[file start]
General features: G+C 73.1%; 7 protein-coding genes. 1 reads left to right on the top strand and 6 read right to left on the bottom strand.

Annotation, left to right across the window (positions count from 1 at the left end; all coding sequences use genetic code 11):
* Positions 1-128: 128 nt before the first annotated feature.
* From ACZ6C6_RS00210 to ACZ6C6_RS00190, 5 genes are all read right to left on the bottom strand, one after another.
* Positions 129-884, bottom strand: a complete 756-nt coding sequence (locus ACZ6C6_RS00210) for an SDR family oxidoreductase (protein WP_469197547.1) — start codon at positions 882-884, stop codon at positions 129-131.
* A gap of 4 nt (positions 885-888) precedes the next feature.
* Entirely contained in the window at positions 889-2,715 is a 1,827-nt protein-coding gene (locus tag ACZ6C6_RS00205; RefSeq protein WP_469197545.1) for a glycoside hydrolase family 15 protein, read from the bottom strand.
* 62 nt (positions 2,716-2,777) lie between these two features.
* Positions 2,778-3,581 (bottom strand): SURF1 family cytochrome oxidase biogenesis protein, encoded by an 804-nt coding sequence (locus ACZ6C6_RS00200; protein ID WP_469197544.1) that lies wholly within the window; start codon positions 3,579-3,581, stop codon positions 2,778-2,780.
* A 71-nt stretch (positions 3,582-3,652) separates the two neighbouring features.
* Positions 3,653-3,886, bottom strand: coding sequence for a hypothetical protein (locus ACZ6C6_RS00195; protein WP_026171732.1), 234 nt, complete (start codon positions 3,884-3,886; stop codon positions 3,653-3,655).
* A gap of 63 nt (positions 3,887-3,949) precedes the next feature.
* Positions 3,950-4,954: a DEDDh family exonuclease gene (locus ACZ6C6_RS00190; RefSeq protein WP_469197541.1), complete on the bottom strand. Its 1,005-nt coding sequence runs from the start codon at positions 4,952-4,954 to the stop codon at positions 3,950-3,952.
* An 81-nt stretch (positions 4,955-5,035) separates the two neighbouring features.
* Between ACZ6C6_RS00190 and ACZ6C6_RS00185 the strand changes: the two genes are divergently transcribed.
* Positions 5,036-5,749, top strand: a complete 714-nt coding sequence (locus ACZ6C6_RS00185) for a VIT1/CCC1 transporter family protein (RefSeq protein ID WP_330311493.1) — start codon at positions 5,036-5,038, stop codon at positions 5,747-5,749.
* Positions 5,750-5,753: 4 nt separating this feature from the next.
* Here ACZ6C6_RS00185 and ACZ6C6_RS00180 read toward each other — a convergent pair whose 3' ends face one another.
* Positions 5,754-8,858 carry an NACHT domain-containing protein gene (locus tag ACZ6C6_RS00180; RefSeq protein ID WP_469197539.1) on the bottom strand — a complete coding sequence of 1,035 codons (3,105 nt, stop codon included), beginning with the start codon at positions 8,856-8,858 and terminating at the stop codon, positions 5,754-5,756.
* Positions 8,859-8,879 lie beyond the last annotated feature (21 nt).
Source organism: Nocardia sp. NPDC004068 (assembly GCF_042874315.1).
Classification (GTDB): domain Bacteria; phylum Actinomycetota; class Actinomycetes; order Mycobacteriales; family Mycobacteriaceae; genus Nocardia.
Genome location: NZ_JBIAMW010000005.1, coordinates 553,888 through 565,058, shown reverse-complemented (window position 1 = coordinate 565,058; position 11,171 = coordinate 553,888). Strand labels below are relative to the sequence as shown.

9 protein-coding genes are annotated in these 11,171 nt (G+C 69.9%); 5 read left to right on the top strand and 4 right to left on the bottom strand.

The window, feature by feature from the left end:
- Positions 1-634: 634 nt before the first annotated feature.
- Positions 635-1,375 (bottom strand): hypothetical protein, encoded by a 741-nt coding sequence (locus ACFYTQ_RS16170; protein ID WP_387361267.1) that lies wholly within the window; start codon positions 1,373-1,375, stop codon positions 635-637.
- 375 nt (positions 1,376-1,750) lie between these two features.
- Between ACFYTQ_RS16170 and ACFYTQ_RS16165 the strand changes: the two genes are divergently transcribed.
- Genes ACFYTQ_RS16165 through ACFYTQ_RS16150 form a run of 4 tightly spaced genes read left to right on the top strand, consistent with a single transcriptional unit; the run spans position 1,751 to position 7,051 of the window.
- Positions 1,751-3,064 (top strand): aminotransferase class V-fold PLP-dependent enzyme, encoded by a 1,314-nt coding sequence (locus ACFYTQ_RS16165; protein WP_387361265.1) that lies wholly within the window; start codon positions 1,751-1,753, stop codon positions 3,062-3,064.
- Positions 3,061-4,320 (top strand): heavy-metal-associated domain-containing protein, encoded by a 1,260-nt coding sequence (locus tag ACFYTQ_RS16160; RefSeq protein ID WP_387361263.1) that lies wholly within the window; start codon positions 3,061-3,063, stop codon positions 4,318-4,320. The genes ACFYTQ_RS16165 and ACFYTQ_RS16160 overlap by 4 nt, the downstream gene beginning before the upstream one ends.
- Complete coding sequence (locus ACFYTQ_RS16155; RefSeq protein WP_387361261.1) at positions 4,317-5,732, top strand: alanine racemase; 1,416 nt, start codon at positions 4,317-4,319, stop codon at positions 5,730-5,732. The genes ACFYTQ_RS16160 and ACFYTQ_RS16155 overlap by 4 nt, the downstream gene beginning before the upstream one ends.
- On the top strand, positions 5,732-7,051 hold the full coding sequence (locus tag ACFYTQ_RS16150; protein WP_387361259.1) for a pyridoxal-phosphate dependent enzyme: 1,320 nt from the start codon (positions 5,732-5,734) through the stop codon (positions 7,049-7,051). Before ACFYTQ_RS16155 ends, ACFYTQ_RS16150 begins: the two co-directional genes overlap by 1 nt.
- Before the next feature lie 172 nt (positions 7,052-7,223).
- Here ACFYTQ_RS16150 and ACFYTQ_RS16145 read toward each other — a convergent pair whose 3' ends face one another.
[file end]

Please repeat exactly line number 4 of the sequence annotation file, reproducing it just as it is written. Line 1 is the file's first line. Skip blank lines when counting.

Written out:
* From ACZ6C6_RS00210 to ACZ6C6_RS00190, 5 genes are all read right to left on the bottom strand, one after another.